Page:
After a thirty-minute drive, he pulls into a parking lot adjacent to Willow Lake, which is one of the more scenic spots in the county due to the stunning display of willows surrounding the lake’s perimeter. After wheeling Jenny to a scenic overlook, he briskly walks back to the minivan and then returns with an easel, some brand-new canvas, a paint brush and some colors that he recently bought at the local Arts & Crafts store. “It’s peak bloom, and I thought you may want to catch this beauty on canvas,” says Elmer, as he leans down to give Jenny a warm hug. Jenny, at a loss for words, finally whispers a soft “thank you,” and for the next several hours enters into the beauty of God’s creation…. exercising her artistic talent which was evident even when she was a young child.

They pack up about 4pm and head back to Jenny’s. Upon entering her condo with the day’s masterpiece on her lap, she asks Elmer, “Do you think I should sell this one on E-Bay? Or keep it for myself?” Elmer, after a brief moment of thought, replies, “Well, if you ever get around to appearing on Shark Tank, this one might move Mark Cuban to dig deep into his pockets on your behalf!”

“Now that’s a plan.,” exclaims Jenny, as they enjoy a hearty laugh together.

For the next hour or so, they relax in the family room and engage in conversation. Elmer knows that Jenny’s struggle isn’t confined to just the physical, and it’s during these conversations that she oftentimes opens up about her thoughts, her dreams, her shattered dreams…, and the depression she periodically yet intensely struggles with. Elmer listens much more than he talks, knowing through his own past experience of losing his wife to cancer that what’s needed more than anything else during such times is an empathetic ear and the willingness to enter into and identify with a person’s suffering… rather than trying to “fix the problem” through pat answers or Bible proof-texts.

On this day, with teary eyes, Jenny confides, “Elmer, I was an aspiring attorney; all that schooling, the dream law firm, making a difference for all those victims of abuse, and now look at me. It’s hard not to think about where that could have led.”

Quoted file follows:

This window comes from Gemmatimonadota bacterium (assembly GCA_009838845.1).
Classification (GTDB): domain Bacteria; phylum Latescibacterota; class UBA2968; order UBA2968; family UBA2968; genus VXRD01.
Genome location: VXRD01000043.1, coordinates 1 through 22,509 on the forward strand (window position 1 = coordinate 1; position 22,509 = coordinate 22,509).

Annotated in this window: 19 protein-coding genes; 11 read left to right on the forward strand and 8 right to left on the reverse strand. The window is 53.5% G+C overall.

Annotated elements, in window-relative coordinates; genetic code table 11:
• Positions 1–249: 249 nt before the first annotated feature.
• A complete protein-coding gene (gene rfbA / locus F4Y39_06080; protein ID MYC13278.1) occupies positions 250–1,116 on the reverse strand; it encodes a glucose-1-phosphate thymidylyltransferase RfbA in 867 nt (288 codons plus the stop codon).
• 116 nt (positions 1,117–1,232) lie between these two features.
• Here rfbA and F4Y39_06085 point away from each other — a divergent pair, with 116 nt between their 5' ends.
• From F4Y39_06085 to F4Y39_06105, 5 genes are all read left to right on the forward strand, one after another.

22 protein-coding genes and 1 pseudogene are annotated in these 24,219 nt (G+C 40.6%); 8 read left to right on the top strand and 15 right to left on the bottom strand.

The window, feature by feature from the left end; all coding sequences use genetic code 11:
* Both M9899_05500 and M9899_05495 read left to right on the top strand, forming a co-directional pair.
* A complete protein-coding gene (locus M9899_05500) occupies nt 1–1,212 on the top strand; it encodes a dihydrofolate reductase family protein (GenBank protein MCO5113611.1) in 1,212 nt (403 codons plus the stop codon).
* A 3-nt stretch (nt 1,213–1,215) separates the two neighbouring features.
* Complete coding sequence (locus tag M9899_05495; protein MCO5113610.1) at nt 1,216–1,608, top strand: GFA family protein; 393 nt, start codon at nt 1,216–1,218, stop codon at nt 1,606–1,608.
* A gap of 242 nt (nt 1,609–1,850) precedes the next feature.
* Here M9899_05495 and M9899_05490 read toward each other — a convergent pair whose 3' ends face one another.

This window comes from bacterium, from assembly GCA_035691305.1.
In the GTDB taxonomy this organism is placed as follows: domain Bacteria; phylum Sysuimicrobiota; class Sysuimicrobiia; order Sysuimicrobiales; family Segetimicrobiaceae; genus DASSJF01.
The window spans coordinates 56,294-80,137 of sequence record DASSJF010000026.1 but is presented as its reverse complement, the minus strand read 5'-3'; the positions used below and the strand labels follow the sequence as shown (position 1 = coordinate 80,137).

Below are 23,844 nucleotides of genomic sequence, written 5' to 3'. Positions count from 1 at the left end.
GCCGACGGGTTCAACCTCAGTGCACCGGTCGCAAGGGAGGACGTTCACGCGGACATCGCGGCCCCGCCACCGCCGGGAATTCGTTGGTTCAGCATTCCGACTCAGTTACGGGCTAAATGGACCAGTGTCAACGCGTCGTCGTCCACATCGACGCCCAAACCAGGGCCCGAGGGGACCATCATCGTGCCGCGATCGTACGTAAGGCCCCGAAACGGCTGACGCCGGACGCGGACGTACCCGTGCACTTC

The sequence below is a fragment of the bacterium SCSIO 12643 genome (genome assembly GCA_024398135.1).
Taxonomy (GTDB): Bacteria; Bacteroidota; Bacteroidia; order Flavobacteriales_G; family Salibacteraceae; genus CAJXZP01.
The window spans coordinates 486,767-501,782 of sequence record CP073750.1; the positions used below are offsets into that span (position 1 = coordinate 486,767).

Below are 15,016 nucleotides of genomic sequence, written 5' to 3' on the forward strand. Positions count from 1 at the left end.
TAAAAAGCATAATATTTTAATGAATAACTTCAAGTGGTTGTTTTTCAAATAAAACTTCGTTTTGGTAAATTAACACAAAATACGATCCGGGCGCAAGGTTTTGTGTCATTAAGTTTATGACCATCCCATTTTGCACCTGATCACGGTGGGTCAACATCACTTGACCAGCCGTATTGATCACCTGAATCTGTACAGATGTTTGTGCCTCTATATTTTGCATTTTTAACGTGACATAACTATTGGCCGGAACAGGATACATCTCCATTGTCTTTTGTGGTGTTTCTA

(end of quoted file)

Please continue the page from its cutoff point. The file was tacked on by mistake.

Elmer, with his own teary eyes, takes the liberty this time to speak words of encouragement: “Jenny, your value to me, your friends, your family and our Lord is not based on what you do or don’t do, but on who you are. You’re precious to all of us, and deeply loved…. Never forget that. And as icing on the cake, you’ll always have our backing and support in whatever you choose to do in your life.” Elmer then stands up, lifts up Jenny’s Willow Lake painting, and adds, “And that would include the creating of masterpieces like this one.”

Jenny breaks out in a soft smile, and with a look of intrigue, exclaims, “Maybe I will go ahead and sell this on E-Bay.”

“If you list it for anything less than $500, you’re leaving money on the table,” replies Elmer.

Elmer & Jenny then move to the kitchen to end the evening with a dinner that Jenny prepares (with a little help from Elmer) at her lower table with the ingredients Elmer purchased last week from the store. Every Monday night, she prepares one of Elmer’s favorite dishes. Jenny explains, “I don’t do this to pay back Elmer for what he’s done for me, and I certainly don’t do it out of obligation. I make his favorite food not because I have to, but because I want to.”

After dinner, the doorbell rings. It’s Patty… Jenny’s longtime friend. She takes over at 6pm on weekdays to visit with Jenny and get her ready for bed. Elmer, before heading towards the door, leans down, gives Jenny a warm hug, and reminds Jenny that “tomorrow is Tuesday.”

“Oh yes!” replies Jenny, “can’t wait to see the crew at Waffle House for breakfast!”

“And they can’t wait to see you,” replies Elmer.

Elmer’s unconditional and sacrificial love and service to his niece hasn’t been seen merely by Jenny. The “regulars” and staff at the Waffle House have been touched by their special relationship first-hand every Tuesday morning for the last eight years and are all well aware that their time together extends far beyond a once-a-week breakfast.

Furthermore, Elmer’s family has taken notice. Although Elmer rarely goes to church like they do, no one can legitimately question the Spirit by which he functions, or the authenticity of his faith in Christ.